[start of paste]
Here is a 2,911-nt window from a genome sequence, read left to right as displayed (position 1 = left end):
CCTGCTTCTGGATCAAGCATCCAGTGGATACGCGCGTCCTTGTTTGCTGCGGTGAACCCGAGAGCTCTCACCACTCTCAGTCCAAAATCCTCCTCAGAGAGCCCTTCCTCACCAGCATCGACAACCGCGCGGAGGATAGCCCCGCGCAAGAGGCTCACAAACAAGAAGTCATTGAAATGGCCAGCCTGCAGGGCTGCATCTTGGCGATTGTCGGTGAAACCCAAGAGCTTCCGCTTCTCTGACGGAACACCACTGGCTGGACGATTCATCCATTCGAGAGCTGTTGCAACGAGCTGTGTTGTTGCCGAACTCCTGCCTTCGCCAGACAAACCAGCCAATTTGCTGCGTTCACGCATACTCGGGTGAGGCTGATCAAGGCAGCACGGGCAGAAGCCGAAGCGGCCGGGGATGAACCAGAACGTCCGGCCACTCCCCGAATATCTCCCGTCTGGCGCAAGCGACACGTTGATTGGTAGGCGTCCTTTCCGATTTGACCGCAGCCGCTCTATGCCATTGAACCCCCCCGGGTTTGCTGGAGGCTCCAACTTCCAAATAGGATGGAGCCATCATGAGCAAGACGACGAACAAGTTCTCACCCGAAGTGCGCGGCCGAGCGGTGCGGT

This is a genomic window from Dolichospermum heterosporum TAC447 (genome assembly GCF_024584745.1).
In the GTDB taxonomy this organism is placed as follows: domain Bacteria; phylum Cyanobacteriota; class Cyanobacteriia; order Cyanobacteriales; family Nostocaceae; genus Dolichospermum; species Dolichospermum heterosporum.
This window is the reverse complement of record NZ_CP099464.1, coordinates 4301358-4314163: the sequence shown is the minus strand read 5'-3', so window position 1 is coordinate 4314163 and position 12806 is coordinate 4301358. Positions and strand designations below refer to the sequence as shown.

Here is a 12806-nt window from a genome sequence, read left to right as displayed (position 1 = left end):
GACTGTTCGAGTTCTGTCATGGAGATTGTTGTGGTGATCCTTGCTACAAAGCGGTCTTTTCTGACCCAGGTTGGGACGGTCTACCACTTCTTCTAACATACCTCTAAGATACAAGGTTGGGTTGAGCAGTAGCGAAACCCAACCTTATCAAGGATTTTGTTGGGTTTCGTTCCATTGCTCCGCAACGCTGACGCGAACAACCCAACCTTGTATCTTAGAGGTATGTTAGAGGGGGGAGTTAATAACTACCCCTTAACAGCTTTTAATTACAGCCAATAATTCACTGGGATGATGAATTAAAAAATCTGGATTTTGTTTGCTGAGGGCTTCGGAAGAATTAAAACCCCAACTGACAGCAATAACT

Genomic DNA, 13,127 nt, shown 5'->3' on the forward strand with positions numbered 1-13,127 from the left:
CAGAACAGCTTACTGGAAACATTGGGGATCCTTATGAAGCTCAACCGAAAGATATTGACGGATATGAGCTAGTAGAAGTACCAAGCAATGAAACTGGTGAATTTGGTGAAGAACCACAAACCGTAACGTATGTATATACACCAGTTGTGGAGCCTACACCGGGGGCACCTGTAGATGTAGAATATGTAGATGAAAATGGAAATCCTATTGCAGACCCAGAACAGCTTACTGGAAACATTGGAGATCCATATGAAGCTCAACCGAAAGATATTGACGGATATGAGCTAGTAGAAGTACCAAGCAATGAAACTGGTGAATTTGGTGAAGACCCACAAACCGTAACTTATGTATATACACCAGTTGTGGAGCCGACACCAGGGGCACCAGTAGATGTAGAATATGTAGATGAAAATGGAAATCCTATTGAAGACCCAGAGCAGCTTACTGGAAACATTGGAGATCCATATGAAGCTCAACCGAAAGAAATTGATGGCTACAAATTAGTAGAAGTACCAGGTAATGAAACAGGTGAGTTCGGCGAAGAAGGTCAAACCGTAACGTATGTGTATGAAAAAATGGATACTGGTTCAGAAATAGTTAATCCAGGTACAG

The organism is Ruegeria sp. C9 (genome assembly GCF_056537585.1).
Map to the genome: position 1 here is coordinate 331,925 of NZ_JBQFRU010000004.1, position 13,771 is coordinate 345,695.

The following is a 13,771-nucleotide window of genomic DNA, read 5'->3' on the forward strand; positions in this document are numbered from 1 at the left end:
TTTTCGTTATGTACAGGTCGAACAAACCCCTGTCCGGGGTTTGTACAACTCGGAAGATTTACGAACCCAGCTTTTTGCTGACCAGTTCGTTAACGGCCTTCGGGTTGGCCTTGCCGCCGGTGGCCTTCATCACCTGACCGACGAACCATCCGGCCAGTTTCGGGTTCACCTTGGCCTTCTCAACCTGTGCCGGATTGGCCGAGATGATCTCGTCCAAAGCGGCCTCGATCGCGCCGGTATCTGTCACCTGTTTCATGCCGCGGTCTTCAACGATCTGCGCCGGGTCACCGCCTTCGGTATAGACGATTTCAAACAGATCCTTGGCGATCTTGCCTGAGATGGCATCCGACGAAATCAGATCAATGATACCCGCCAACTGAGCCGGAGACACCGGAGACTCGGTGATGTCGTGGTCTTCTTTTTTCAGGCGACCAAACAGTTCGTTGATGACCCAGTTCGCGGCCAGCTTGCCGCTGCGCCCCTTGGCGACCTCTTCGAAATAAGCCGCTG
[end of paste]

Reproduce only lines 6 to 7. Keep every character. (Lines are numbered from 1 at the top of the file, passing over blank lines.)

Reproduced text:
Here is a 12806-nt window from a genome sequence, read left to right as displayed (position 1 = left end):
GACTGTTCGAGTTCTGTCATGGAGATTGTTGTGGTGATCCTTGCTACAAAGCGGTCTTTTCTGACCCAGGTTGGGACGGTCTACCACTTCTTCTAACATACCTCTAAGATACAAGGTTGGGTTGAGCAGTAGCGAAACCCAACCTTATCAAGGATTTTGTTGGGTTTCGTTCCATTGCTCCGCAACGCTGACGCGAACAACCCAACCTTGTATCTTAGAGGTATGTTAGAGGGGGGAGTTAATAACTACCCCTTAACAGCTTTTAATTACAGCCAATAATTCACTGGGATGATGAATTAAAAAATCTGGATTTTGTTTGCTGAGGGCTTCGGAAGAATTAAAACCCCAACTGACAGCAATAACT